I suppose I should start by saying that, on paper, I should be anti-immigration. I am a white male who was born into a deeply conservative middle class family in the heart of Texas. Both of my parents are registered Republicans, and until I was 16 I would’ve proudly told anyone that I was too. It all changed that summer, when I landed a job as a floor hand at a local aluminum plant.

When I arrived for my first day of work, I realized that my new job was not going to be at all what I expected. We worked 10 hours a day, five days a week in a shop that, during the sweltering drought, hovered around 90 degrees. Because each of the metal presses required two people to operate, everyone had a partner. Mine was a man who, for the sake of anonymity, I’ll call Jose.

Jose, a 63-year-old who had illegally immigrated several years before, was well known at the plant for working hard, complaining little and never missing a day or showing up late. However, there was one problem with Jose, he spoke next to no English.

I am embarrassed to say that when we first began to work together I held Jose in a sort of contempt. He worked fast and hard, causing me to constantly lag behind, and because I could not communicate properly with him, my frustration only continued to grow. In my mind, I began to identify Jose with every negative stereotype about Mexican immigrants. I regarded him as a job thief and thought him too ignorant to learn my language. My annoyance with Jose became so great that at one point I asked my boss for a different floor partner. In the end, I decided to stick it out with Jose, and I am glad that I did.

Over the following weeks, Jose and I slowly became more accustomed to each other, learning to work together in a unique way. We developed our own kind of language, composed of broken phrases in Spanish from me, broken phrases in English from him and, most importantly, a series of gestures and body language. We began to eat together at lunch, and although it was often a quiet affair, sometimes we would watch YouTube videos or play games on my iPhone. It was during these times that I began to learn more about Jose through pictures and broken communication.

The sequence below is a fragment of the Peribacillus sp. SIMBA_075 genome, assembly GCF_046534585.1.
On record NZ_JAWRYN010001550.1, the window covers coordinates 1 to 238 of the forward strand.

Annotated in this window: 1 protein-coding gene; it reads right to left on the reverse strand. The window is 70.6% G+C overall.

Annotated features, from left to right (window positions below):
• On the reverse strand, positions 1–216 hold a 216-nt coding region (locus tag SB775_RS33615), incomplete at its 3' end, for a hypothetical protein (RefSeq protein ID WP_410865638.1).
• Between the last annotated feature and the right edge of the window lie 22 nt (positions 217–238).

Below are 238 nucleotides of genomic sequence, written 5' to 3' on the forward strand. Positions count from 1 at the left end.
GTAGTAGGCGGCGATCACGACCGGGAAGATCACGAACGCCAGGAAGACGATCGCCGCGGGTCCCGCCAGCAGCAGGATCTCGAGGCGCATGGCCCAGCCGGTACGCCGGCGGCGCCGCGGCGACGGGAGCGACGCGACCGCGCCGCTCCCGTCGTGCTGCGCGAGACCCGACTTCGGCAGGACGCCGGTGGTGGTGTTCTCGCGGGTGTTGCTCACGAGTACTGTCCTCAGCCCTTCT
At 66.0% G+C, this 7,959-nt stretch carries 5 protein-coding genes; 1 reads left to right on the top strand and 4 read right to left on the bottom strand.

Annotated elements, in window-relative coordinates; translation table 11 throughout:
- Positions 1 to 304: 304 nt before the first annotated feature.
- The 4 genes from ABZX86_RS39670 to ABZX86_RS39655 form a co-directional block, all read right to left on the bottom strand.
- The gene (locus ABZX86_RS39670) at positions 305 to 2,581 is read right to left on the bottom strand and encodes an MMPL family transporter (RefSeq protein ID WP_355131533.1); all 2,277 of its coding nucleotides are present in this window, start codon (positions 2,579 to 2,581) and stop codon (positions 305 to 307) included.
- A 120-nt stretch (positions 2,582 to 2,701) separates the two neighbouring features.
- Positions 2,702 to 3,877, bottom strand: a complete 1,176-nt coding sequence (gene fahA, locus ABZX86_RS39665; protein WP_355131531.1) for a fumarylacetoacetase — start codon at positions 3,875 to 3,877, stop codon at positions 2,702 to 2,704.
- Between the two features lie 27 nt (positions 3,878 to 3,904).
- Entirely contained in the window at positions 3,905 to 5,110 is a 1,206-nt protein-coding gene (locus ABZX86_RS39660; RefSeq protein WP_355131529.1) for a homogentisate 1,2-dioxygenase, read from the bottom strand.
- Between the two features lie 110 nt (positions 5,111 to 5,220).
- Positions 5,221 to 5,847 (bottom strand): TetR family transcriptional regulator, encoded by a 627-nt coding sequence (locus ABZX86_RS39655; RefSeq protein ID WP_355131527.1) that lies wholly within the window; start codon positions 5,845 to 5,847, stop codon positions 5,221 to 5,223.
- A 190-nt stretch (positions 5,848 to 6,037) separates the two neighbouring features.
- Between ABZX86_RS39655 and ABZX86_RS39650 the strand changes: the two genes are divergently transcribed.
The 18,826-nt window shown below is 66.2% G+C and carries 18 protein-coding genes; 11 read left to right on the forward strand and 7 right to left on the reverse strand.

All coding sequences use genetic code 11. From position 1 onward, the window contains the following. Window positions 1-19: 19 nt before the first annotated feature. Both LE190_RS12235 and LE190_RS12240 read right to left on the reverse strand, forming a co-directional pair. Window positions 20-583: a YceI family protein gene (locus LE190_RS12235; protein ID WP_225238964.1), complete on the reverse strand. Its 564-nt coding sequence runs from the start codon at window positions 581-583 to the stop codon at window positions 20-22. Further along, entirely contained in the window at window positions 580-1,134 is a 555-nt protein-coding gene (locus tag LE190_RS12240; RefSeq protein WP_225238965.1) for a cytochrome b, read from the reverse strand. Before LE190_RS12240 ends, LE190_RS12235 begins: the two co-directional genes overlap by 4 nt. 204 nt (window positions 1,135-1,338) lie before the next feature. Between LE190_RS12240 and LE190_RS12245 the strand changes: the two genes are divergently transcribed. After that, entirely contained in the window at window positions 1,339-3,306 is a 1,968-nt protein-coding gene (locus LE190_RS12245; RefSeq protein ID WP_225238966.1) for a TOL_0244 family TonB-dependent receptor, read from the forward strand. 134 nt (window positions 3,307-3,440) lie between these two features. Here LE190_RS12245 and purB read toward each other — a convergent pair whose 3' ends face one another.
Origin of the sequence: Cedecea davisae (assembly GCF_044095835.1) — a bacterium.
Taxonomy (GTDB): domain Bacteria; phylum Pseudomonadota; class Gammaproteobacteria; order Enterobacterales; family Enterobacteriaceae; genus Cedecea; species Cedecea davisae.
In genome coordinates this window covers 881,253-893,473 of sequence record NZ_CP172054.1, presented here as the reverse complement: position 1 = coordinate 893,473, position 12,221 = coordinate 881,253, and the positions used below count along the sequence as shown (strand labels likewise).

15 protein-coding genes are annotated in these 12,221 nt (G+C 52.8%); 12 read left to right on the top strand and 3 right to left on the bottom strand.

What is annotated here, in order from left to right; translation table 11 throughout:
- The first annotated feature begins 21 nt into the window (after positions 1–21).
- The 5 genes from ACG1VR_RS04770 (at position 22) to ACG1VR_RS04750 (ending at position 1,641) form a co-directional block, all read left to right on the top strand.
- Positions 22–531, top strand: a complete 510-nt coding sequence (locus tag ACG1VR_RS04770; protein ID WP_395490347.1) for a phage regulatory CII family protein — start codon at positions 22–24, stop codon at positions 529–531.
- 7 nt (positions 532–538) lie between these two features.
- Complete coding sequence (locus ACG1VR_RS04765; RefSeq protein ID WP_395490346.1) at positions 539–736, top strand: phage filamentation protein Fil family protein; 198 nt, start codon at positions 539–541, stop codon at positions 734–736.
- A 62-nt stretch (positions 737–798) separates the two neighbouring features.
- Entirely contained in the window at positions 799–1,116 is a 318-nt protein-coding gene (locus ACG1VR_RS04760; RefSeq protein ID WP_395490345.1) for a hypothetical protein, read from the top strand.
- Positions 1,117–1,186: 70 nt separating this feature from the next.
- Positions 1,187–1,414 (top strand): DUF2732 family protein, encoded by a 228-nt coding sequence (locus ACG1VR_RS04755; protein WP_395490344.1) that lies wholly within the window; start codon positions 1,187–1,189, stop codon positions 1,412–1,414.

Jose had lived most of his life in a small village in Mexico about 30 miles south of Ciudad Juarez, across the border from El Paso, Texas. There, just as in America, he had spent the majority of his time doing manual labor in order to help provide for his three children. However, when Jose was 59 years-old, he decided that it was time for a change. A local drug cartel had been steadily gaining power in the region, and Jose wanted to get his family out. And so, to that end, Jose packed a single bag and headed north. Once he crossed and managed to secure steady income, he sent for his family.

Since their arrival, Jose’s children had kids of their own: two granddaughters for him to dote over. I remember this vividly because when he was describing his family to me he was very adamant that they were born the U.S. “They can take me back, but not them,” I remember him saying.

It was during this conversation that I first truly began to grasp the reality of Jose’s situation. After living in the same place for 58 years, he was forced to flee. He had to work a low-paying, high-intensity job, from which he paid taxes. Yet, his life was one of constant worry. At any moment, someone could take him from his family and throw him back into the brutally violent situation that they had fled. He could lose everything he had spent years working for.

And as for the job stealing, I can assure you that after many months of working alongside Jose and many other undocumented immigrants, the jobs they take for the pay they get is nothing to envy.

Looking back now in the context of our current administration, I find it very disturbing that decent, hard-working people, like Jose and his family, are seen by many as what’s wrong with this country. In fact, in my eyes people like Jose embody the very essence of the American spirit, and the pursuit of happiness.

Photo Credit: Macarena Hernandez